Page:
Book 4 of Psalms places the brokenness of the world—including human mortality—in the context of God’s sovereignty. None of us is able to make our own life—let alone the whole world—as it should be. We suffer, and we cannot shield those we love from suffering. Yet God remains in charge, and our hope for all things to be put right rests in him.
Book 4 begins with the somber Psalm 90. “You turn us back to dust…our years come to an end like a sigh” (Ps. 90:3, 9). This psalm focuses our attention on the difficulty and the brevity of life. “The days of our life are seventy years, or perhaps eighty, if we are strong; even then their span is only toil and trouble; they are soon gone, and we fly away” (Ps. 90:10). The brevity of life shades every aspect of our life and work. We have only so many years in which to earn enough to support our families, save something for times of hardship or old age, contribute to the common good, do our share in God’s work in the world. When young, we may be too inexperienced to get the kind of work we want. When old, we face declining skills and abilities and sometimes age discrimination. In between, we worry whether we are on a fast enough track to achieve our objectives. Work was meant to be a creative co-laboring with God (Genesis 2:19). But the pressure of time makes work feel like “toil and trouble.”
What then are we to do? Invite God to inhabit our work, no matter how toilsome it may seem. “Let your [God’s] work be manifest to your servants….Prosper for us the work of our hands—O prosper the work of our hands!” This does not mean merely placing reminders of our Lord in our places of work. It means getting God into the “work of our hands.” This includes our awareness of God’s presence at work, our recognition of God’s purpose for our work, our commitment to work according to God’s principles, and our service to those around us, who after all are made in God’s image (Genesis 1:27; 9:6; James 3:9).
Psalm 101:2 illustrates how we become equipped for doing God’s work. “I will study the way that is blameless. When shall I attain it? I will walk with integrity of heart within my house.” Cultivating good character before God and people is our first task. If we have children, one of our jobs is to help them learn the knowledge of God’s ways and grow in godly character. We are doing God’s work when we manage our homes well and give our children the chance to grow up strong and be prepared for the hardships of life. For the nihilist and the cynic, the cruelty of life justifies immorality and selfishness. For the believer, it is all the more reason to cultivate character.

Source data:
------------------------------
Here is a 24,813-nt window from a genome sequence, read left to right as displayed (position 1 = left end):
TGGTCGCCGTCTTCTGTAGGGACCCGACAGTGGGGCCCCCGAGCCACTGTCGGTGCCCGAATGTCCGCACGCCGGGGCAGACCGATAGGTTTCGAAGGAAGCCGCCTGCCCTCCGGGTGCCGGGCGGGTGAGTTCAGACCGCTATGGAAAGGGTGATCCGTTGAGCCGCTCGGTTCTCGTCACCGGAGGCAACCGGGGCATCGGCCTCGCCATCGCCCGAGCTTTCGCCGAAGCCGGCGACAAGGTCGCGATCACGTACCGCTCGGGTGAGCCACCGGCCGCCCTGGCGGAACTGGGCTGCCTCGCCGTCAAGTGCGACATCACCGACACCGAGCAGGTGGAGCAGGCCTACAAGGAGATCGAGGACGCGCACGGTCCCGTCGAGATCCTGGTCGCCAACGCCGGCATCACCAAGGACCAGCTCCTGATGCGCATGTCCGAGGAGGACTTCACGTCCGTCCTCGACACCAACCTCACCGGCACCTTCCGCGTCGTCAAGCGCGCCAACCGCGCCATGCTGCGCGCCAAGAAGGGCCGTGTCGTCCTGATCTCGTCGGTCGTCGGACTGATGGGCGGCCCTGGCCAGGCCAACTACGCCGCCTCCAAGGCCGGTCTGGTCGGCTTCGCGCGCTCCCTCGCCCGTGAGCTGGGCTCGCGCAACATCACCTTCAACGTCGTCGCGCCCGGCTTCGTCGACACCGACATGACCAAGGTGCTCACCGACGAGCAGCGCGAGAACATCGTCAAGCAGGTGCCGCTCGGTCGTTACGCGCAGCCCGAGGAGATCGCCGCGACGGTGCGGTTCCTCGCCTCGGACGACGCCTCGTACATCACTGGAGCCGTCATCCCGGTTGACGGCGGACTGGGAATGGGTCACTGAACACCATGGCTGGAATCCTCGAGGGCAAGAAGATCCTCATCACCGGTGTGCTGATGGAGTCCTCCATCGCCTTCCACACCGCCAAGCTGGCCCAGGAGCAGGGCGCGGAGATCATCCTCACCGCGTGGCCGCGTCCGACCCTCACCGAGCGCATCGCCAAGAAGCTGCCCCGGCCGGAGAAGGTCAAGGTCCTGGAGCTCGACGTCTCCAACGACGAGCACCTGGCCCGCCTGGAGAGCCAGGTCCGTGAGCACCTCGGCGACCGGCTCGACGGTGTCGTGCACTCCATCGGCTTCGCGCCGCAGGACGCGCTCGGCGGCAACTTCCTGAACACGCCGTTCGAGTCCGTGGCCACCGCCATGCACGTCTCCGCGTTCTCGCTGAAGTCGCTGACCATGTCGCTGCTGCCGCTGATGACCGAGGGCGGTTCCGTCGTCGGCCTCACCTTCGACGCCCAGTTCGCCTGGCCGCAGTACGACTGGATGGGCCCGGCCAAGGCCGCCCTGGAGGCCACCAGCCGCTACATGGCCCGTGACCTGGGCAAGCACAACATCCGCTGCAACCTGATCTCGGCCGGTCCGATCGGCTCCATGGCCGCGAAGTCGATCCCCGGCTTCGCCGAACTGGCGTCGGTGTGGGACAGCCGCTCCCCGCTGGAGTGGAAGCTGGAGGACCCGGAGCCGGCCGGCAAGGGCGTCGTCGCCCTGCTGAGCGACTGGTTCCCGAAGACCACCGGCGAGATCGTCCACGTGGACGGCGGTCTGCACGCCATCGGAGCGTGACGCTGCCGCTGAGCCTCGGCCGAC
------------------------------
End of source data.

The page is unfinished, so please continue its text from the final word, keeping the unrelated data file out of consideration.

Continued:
From the beginning, God intended human work as a form of creativity under or alongside God’s own creativity (Genesis 1:26-31; 2:5, 15-18). Human work is meant to fulfill God’s creative intent, bring each person into relationship with other people and with God, and glorify God. Psalm 104 gives a delightful depiction of this creative partnership. It begins with a broad canvas of the glory of God’s creation (Psalms 104:1-9). This leads naturally to God’s active work in sustaining the world of animals, birds and sea creatures (Ps.104:10-12, 14, 16-18, 20-22, 25). God provides richly for human beings as well (Ps. 104:13-15, 23). God’s work makes possible the fruitfulness of nature and humanity. “From your lofty abode you water the mountains; the earth is satisfied with the fruit of your work” (Ps. 104:13).
The work of humans is to build further, using what God gives. We have to gather and use the plants. “You cause the grass to grow for the cattle and plants for people to cultivate” (Ps. 104: 14, alternate reading from NRSV footnote f). We make the wine and bread and extract the oil from the plants God causes to grow (Ps. 104:15). God provides so richly, in part, by populating his creation with people who labor six days a week. Thus, while this psalm speaks of all creatures looking to God for food, and God opening his hand to supply it (Ps. 104:27-28), people still have to work hard to process and use God’s good gifts. Psalm 104 goes so far as to name some of the tools used for the work of God’s world—tents, garments, beams, fire, ships (Ps. 104:1, 2, 3, 4, 26, respectively). Intriguingly, the Psalm happily ascribes use of such tools to God himself, as well as to human beings. We work with God, and God’s ample provision comes in part through human effort.
This church janitor crafts high-end bow ties for stars like Beyoncé
Reflecting on his work as a church janitor and bow-tie craftsman, Christopher Chaun Bennett says, "In the end it's really about my doing God's work, serving." Read Boston Globe reporter David Filipov's article and watch the accompanying video interview with Bennett here.
Even so, remember that we are the junior partners in creation with God. In keeping with Genesis, human beings are the last creatures mentioned in Psalm 104. But in distinction from Genesis, we come on the scene here with little fanfare. We are just one more of God’s creatures, going about their business alongside the cattle, birds, wild goats, coneys, and lions (Ps. 104:14-23). Each has its proper activity—for humans it is work and labor until the evening—but underneath every activity, it is God who provides all that is needed (Ps. 104:21). Psalm 104 reminds us that God has done his work supremely well. In him our work may be done supremely well also, if only we work humbly in the strength his Spirit supplies, cultivating the beautiful world in which he has placed us by his grace.
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